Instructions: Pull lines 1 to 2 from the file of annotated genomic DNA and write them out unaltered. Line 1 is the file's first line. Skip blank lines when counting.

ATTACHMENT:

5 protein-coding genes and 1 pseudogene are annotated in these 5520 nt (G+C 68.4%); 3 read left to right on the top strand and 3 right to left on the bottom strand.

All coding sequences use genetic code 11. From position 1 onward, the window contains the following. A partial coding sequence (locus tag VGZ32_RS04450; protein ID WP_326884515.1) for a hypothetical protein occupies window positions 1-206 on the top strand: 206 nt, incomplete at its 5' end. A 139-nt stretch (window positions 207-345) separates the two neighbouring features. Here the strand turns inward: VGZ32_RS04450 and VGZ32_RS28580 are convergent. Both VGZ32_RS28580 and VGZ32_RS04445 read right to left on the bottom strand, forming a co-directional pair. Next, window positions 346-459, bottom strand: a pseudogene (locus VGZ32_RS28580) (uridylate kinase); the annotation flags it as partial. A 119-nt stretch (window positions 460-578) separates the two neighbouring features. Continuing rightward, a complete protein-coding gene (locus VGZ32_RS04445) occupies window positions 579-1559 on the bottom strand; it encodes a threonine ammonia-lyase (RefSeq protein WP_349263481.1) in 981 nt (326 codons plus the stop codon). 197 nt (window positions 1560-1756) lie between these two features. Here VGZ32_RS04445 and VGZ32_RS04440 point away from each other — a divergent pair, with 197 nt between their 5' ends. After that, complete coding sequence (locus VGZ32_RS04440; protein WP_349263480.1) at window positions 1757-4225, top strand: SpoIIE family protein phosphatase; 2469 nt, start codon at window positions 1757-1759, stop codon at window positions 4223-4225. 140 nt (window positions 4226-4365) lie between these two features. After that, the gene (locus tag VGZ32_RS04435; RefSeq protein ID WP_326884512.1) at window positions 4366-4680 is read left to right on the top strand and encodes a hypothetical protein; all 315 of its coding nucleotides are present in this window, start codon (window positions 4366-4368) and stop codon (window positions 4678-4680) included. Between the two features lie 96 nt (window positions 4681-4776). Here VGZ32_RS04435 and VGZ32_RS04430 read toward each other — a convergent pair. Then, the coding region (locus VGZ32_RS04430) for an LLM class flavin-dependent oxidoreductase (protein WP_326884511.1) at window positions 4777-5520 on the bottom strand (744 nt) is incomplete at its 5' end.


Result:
5 protein-coding genes and 1 pseudogene are annotated in these 5520 nt (G+C 68.4%); 3 read left to right on the top strand and 3 right to left on the bottom strand.

All coding sequences use genetic code 11. From position 1 onward, the window contains the following. A partial coding sequence (locus tag VGZ32_RS04450; protein ID WP_326884515.1) for a hypothetical protein occupies window positions 1-206 on the top strand: 206 nt, incomplete at its 5' end. A 139-nt stretch (window positions 207-345) separates the two neighbouring features. Here the strand turns inward: VGZ32_RS04450 and VGZ32_RS28580 are convergent. Both VGZ32_RS28580 and VGZ32_RS04445 read right to left on the bottom strand, forming a co-directional pair. Next, window positions 346-459, bottom strand: a pseudogene (locus VGZ32_RS28580) (uridylate kinase); the annotation flags it as partial. A 119-nt stretch (window positions 460-578) separates the two neighbouring features. Continuing rightward, a complete protein-coding gene (locus VGZ32_RS04445) occupies window positions 579-1559 on the bottom strand; it encodes a threonine ammonia-lyase (RefSeq protein WP_349263481.1) in 981 nt (326 codons plus the stop codon). 197 nt (window positions 1560-1756) lie between these two features. Here VGZ32_RS04445 and VGZ32_RS04440 point away from each other — a divergent pair, with 197 nt between their 5' ends. After that, complete coding sequence (locus VGZ32_RS04440; protein WP_349263480.1) at window positions 1757-4225, top strand: SpoIIE family protein phosphatase; 2469 nt, start codon at window positions 1757-1759, stop codon at window positions 4223-4225. 140 nt (window positions 4226-4365) lie between these two features. After that, the gene (locus tag VGZ32_RS04435; RefSeq protein ID WP_326884512.1) at window positions 4366-4680 is read left to right on the top strand and encodes a hypothetical protein; all 315 of its coding nucleotides are present in this window, start codon (window positions 4366-4368) and stop codon (window positions 4678-4680) included. Between the two features lie 96 nt (window positions 4681-4776). Here VGZ32_RS04435 and VGZ32_RS04430 read toward each other — a convergent pair. Then, the coding region (locus VGZ32_RS04430) for an LLM class flavin-dependent oxidoreductase (protein WP_326884511.1) at window positions 4777-5520 on the bottom strand (744 nt) is incomplete at its 5' end.